Join Chief Curator Michael Komanecky for a special gallery tour of the exhibition "Women" (on view February 25, 2017 through January 21, 2018), which draws from the Farnsworth's collection and highlights works depicting women.

Free with admission.

Join Associate Curator, Jane Bianco, for a special gallery tour of the exhibition Through Women's Eyes (on view February 25, 2017 through January 21, 2018), which draws from the Farnsworth's collection and highlights works by women artists.

This lecture will provide an intimate portrait of Louise Nevelson’s remarkable life and art, drawing on hours of personal interviews with the artist at the height of her fame, as well as with her colleagues, friends and family members. Wilson tells the story of this major artist who became one of the three great American sculptors of the 20th century. Nevelson’s artistic, spiritual, even physical transformation is dramatic, complex, and inseparable from major historical and cultural shifts of this period in the art world. The post-lecture Q&A will be followed by a book signing.

Annual Wyeth Day Lecture
‘Heaven Is Under Our Feet as well as Over Our Heads’:  
Henry David Thoreau and the Wyeth Family of Artists
Lecture by Elliot Bostwick Davis, MFA Boston

Born 100 years apart, Andrew Wyeth and Henry David Thoreau shared a birthday. With this in mind, on Wyeth’s 100th and Thoreau’s 200th birthday, curator Elliot Bostwick Davis will discuss Thoreau’s literature in relation to all three generations of Wyeth artists. Beginning with N.C. Wyeth’s illustrations for Men of Concord, we will also explore Andrew, Carolyn, and Jamie Wyeth’s intersections with Thoreau’s perspectives on nature and art.

A week prior to the opening of the exhibition Marguerite Zorach: An Art Filled Life (open June 17 to January 7), art historian Betsy Fahlman, will give a special introduction to Marguerite Zorach. While scholarship on Zorach has traditionally emphasized her modernist work, few have considered her work under the New Deal. Between 1938 and 1942, Zorach received four commissions for post offices in Peterborough, New Hampshire; Ripley, Tennessee; Fresno, California; and Monticello, Indiana. All were executed in her Maine studio, where she drew on the people, animals, and landscapes she had become familiar with at Robinhood Farm. The New Deal era was a productive period for Zorach, and her post office murals aligned representational modes with the modernist practice characteristic of her work through the twenties.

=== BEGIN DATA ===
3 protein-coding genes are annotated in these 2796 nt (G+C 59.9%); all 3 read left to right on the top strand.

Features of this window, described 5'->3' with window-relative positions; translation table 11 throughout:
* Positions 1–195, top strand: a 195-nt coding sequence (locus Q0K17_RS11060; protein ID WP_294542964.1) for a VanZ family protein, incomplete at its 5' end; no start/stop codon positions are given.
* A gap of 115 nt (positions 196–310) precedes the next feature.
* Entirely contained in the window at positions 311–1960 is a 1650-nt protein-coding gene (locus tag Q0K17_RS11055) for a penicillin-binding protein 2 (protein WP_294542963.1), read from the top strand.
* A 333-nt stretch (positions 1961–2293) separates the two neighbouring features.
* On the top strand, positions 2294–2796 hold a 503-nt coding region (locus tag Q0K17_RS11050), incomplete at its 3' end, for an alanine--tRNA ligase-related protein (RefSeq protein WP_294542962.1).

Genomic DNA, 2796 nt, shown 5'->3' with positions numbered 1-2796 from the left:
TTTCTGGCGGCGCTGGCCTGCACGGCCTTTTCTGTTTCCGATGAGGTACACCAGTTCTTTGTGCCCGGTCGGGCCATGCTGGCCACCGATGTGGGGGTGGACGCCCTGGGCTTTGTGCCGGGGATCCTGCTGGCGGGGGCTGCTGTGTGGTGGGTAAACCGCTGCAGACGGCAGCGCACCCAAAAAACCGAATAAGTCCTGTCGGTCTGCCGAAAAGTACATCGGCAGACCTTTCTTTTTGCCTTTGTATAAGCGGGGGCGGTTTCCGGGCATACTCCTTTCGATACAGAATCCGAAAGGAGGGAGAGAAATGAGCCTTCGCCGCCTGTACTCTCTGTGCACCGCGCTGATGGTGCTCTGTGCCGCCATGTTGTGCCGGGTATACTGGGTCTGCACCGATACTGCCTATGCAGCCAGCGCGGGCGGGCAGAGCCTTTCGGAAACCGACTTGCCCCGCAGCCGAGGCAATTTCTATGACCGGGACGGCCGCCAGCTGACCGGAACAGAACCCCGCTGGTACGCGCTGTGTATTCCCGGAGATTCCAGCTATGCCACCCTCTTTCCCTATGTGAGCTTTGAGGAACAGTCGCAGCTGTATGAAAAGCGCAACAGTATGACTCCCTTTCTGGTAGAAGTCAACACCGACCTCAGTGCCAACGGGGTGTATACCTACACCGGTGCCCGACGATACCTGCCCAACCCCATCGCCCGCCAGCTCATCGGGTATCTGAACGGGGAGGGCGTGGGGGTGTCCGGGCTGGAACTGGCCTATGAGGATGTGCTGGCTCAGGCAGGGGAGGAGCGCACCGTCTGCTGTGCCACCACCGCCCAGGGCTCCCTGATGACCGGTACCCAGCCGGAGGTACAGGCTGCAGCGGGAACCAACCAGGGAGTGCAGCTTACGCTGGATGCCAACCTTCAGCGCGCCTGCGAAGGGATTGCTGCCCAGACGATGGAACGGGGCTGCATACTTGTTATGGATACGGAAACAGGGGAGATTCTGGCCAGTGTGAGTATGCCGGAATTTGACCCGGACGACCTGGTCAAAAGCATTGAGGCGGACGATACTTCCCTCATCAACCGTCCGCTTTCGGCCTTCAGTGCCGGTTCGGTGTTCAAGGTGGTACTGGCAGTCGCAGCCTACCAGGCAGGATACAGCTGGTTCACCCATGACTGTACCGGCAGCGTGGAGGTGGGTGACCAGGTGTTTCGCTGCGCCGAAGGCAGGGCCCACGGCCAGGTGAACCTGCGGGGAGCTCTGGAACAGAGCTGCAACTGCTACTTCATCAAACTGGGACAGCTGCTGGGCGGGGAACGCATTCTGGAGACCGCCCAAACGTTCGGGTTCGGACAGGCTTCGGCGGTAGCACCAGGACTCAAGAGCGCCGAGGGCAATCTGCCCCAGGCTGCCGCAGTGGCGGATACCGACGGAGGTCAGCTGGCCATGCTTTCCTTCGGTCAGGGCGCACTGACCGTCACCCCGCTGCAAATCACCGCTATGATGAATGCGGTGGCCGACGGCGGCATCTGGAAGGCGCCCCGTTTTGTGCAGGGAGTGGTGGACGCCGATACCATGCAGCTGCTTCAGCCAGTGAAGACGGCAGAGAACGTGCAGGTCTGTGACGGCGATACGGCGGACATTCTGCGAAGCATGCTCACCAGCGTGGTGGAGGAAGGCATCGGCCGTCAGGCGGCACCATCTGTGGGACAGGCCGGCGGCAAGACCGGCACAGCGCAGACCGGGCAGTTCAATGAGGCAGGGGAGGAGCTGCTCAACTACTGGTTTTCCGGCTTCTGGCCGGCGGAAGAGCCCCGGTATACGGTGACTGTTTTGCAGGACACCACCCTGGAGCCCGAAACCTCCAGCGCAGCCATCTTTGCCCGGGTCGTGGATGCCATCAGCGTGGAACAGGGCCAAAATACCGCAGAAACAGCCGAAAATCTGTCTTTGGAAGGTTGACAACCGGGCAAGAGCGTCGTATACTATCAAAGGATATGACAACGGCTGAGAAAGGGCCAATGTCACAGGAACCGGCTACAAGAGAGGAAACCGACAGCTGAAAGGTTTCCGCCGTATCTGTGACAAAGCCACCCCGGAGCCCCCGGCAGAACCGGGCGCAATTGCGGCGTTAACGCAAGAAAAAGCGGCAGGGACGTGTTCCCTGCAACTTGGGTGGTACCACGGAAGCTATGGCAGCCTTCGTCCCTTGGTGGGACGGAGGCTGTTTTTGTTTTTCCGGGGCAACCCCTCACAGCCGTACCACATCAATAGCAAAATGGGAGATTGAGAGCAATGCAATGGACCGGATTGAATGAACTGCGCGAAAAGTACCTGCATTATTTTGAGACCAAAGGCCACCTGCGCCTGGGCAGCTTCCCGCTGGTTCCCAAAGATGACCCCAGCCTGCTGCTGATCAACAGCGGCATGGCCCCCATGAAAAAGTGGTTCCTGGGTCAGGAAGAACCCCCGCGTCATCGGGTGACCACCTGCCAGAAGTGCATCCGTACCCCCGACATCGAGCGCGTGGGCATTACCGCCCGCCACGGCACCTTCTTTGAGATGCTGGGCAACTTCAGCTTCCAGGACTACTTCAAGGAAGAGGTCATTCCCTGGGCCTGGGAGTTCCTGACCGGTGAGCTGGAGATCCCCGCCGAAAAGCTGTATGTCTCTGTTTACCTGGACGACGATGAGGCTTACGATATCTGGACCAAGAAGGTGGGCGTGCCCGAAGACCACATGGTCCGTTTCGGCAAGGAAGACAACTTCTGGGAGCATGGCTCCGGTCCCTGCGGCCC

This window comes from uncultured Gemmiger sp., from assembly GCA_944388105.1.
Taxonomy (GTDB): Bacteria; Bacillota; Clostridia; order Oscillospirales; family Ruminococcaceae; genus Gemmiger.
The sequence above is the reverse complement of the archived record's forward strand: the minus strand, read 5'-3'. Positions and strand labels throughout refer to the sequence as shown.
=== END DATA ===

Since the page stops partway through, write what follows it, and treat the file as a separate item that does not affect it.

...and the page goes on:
Who is Dr. Syn? And what is his relationship to Andrew Wyeth’s 1981 self-portrait of the same name? The painting Dr. Syn was given as a birthday gift from the artist to his wife and is full of references to Wyeth's love of history, fantasy, and rebellion. Leith MacDonald, on staff at the Wyeth Study Center, will attempt to interpret these references, combining a study of Wyeth’s preparatory drawings and watercolors, and the painting itself. Together we will look at the events leading up to its creation and explore the layered connections between the objects depicted in Dr. Syn and Andrew Wyeth's life. A brief slideshow will be followed by an informal discussion in the gallery where the exhibition Andrew Wyeth: Dr. Syn is on view (through Sept. 9).

A longtime muse of artist Andrew Wyeth, the Olson House was the subject of the iconic painting, Christina’s World, as well as a great number of his other works. Since then, the Olson House has also attracted the attention of many talented American photographers who found its isolated site, weathered exterior, and its serenely evocative interiors, as well as Christina and her brother Alvaro Olson, an appealing subject for their own work. 

The exhibition, The Olson House:  Photographers’ Muse (open April 15 through Oct. 29 at the Wyeth Center) includes photographs by Paul Caponigro, Linda Connor, Tillman Crane, James Moore, Bradley Prescott, Peter Ralston, Kosti Ruohomaa, George Tice, Brian Vanden Brink, and Ewa Monika Zebrowski.

Join us for another inspiring evening of presentations! The PechaKucha format is where 8 creative individuals show 20 slides (with each one shown for 20 seconds) to reveal their passions, process and inspirations. The idea to hold a PechaKucha night in the midcoast grew out of an artists’ series at the museum and is now in its 8th year, and takes place in over 900 cities around the world. The Farnsworth is a proud partner organization for these events in the midcoast. 

For more information, check out the PechaKucha Night Midcoast Maine FB page here.

Cost: $5 at the door.